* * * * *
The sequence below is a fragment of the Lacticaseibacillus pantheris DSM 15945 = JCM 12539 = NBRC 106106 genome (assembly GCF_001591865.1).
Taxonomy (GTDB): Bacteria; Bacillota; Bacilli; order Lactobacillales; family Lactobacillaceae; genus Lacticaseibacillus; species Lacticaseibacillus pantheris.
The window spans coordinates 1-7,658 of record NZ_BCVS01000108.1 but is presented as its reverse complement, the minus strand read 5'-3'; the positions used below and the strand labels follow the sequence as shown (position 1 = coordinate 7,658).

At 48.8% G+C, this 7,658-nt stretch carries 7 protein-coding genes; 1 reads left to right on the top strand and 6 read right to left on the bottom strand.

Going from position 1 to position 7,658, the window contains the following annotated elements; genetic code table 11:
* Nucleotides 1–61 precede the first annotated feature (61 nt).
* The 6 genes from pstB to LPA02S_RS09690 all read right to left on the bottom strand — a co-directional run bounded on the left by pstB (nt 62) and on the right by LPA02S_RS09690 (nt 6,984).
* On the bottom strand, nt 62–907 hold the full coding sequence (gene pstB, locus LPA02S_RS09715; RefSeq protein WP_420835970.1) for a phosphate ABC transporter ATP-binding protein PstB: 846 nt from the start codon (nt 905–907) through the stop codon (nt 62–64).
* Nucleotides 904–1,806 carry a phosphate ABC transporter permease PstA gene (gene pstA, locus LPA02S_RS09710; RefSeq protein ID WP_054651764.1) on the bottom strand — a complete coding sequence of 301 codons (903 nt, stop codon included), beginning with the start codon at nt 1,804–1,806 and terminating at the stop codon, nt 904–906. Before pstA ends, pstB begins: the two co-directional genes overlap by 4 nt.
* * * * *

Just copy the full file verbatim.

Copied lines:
The sequence below is a fragment of the Lacticaseibacillus pantheris DSM 15945 = JCM 12539 = NBRC 106106 genome (assembly GCF_001591865.1).
Taxonomy (GTDB): Bacteria; Bacillota; Bacilli; order Lactobacillales; family Lactobacillaceae; genus Lacticaseibacillus; species Lacticaseibacillus pantheris.
The window spans coordinates 1-7,658 of record NZ_BCVS01000108.1 but is presented as its reverse complement, the minus strand read 5'-3'; the positions used below and the strand labels follow the sequence as shown (position 1 = coordinate 7,658).

At 48.8% G+C, this 7,658-nt stretch carries 7 protein-coding genes; 1 reads left to right on the top strand and 6 read right to left on the bottom strand.

Going from position 1 to position 7,658, the window contains the following annotated elements; genetic code table 11:
* Nucleotides 1–61 precede the first annotated feature (61 nt).
* The 6 genes from pstB to LPA02S_RS09690 all read right to left on the bottom strand — a co-directional run bounded on the left by pstB (nt 62) and on the right by LPA02S_RS09690 (nt 6,984).
* On the bottom strand, nt 62–907 hold the full coding sequence (gene pstB, locus LPA02S_RS09715; RefSeq protein WP_420835970.1) for a phosphate ABC transporter ATP-binding protein PstB: 846 nt from the start codon (nt 905–907) through the stop codon (nt 62–64).
* Nucleotides 904–1,806 carry a phosphate ABC transporter permease PstA gene (gene pstA, locus LPA02S_RS09710; RefSeq protein ID WP_054651764.1) on the bottom strand — a complete coding sequence of 301 codons (903 nt, stop codon included), beginning with the start codon at nt 1,804–1,806 and terminating at the stop codon, nt 904–906. Before pstA ends, pstB begins: the two co-directional genes overlap by 4 nt.